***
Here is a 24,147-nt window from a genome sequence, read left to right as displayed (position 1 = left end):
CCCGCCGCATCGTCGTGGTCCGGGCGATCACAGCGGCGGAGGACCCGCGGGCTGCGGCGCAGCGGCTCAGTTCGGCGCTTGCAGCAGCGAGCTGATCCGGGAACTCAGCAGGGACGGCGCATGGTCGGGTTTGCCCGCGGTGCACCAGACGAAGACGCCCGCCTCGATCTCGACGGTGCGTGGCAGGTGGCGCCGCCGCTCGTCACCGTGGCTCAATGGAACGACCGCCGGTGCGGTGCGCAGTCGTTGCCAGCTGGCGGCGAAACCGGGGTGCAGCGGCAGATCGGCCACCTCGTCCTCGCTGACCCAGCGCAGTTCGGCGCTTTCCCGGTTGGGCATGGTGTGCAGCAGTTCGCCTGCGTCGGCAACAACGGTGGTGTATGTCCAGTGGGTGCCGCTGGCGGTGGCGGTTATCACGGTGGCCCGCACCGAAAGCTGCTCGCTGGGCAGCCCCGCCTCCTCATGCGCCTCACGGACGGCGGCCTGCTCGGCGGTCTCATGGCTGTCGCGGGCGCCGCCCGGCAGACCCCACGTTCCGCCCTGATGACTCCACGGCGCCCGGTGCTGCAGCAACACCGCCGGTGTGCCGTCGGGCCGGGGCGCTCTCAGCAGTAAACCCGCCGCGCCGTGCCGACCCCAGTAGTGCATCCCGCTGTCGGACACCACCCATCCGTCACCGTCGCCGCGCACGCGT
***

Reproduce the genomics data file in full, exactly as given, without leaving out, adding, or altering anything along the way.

Here is a 24,147-nt window from a genome sequence, read left to right as displayed (position 1 = left end):
CCCGCCGCATCGTCGTGGTCCGGGCGATCACAGCGGCGGAGGACCCGCGGGCTGCGGCGCAGCGGCTCAGTTCGGCGCTTGCAGCAGCGAGCTGATCCGGGAACTCAGCAGGGACGGCGCATGGTCGGGTTTGCCCGCGGTGCACCAGACGAAGACGCCCGCCTCGATCTCGACGGTGCGTGGCAGGTGGCGCCGCCGCTCGTCACCGTGGCTCAATGGAACGACCGCCGGTGCGGTGCGCAGTCGTTGCCAGCTGGCGGCGAAACCGGGGTGCAGCGGCAGATCGGCCACCTCGTCCTCGCTGACCCAGCGCAGTTCGGCGCTTTCCCGGTTGGGCATGGTGTGCAGCAGTTCGCCTGCGTCGGCAACAACGGTGGTGTATGTCCAGTGGGTGCCGCTGGCGGTGGCGGTTATCACGGTGGCCCGCACCGAAAGCTGCTCGCTGGGCAGCCCCGCCTCCTCATGCGCCTCACGGACGGCGGCCTGCTCGGCGGTCTCATGGCTGTCGCGGGCGCCGCCCGGCAGACCCCACGTTCCGCCCTGATGACTCCACGGCGCCCGGTGCTGCAGCAACACCGCCGGTGTGCCGTCGGGCCGGGGCGCTCTCAGCAGTAAACCCGCCGCGCCGTGCCGACCCCAGTAGTGCATCCCGCTGTCGGACACCACCCATCCGTCACCGTCGCCGCGCACGCGT